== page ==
Public Health Sciences Division, Fred Hutch
Dr. Luebeck is a leading expert in modeling multi-stage carcinogenesis, or how cancers and their precursors arise over time in normal, healthy tissue. Although he trained in theoretical physics, he has spent more than 30 years developing mathematical models that capture critical processes in cancer development and show how they are influenced by environmental and genetic factors. This information, which can help predict who is at risk for specific types of cancer, informs screening guidelines to reduce the cancer burden. With his team at Fred Hutch, Dr. Luebeck is studying cancer incidence trends and the impact of cancer screening. He also studies gradual genetic changes over time known as age-related epigenetic drift and its impact on aging, as well as the link between biological-tissue aging and cancer.
Affiliate Professor, Applied Mathematics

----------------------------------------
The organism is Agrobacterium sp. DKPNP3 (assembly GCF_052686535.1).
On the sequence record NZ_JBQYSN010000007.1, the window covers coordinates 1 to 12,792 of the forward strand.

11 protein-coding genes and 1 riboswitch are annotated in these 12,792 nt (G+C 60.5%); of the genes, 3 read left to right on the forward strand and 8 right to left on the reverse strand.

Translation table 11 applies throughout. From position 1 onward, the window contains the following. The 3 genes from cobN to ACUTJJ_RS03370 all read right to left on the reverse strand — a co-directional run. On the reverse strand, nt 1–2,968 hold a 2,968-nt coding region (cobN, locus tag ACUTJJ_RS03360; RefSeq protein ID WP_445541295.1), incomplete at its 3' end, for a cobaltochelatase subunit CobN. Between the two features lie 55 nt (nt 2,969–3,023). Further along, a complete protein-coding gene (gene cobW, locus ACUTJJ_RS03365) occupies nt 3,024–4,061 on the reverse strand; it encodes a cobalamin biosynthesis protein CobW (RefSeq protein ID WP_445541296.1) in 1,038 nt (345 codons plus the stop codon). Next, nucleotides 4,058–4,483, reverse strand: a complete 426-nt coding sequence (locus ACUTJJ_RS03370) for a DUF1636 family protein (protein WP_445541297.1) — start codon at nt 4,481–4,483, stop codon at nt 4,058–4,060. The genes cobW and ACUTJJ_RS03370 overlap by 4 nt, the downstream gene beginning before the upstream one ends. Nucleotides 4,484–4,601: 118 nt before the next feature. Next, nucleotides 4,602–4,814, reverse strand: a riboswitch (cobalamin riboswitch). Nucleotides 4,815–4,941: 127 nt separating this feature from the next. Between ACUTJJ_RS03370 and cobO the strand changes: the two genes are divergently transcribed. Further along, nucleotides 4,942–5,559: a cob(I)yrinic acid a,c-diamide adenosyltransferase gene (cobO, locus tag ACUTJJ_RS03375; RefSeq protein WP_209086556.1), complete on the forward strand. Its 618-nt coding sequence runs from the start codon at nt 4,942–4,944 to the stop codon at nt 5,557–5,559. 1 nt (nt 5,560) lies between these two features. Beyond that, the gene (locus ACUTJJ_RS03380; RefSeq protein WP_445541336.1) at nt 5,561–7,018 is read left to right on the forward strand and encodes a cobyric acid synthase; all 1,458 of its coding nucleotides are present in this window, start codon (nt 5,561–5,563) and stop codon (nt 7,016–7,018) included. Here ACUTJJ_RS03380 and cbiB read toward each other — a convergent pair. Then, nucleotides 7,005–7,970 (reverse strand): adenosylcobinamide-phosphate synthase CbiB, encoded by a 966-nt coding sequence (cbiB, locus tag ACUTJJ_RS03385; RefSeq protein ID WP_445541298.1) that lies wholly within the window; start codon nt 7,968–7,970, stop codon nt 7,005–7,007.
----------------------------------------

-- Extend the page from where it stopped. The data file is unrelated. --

University of Washington
Ph.D., Physics, University of Washington, 1986
M.S., Physics, University of Washington, 1983
Diplom in Physik (equiv. MS), University of Tübingen, 1982
The overarching theme of Dr. Luebeck's research is to bridge the widening gap between cancer biology and population sciences. Over the years he and his team have developed bio-mathematical descriptions of carcinogenesis (primarily in colon, lung, pancreas and Barrett's esophagus) that help identify and characterize relevant spatio-temporal scales of cancer progression and understand the implications for more effective cancer screening.
The ultimate goal is to be able to model/optimize the benefits of cancer screening, prevention, and intervention - based on a biological description of the natural history of cancer.
Epigenetics and the role of DNA Methylation in tissue aging
Field cancerization in colorectal cancer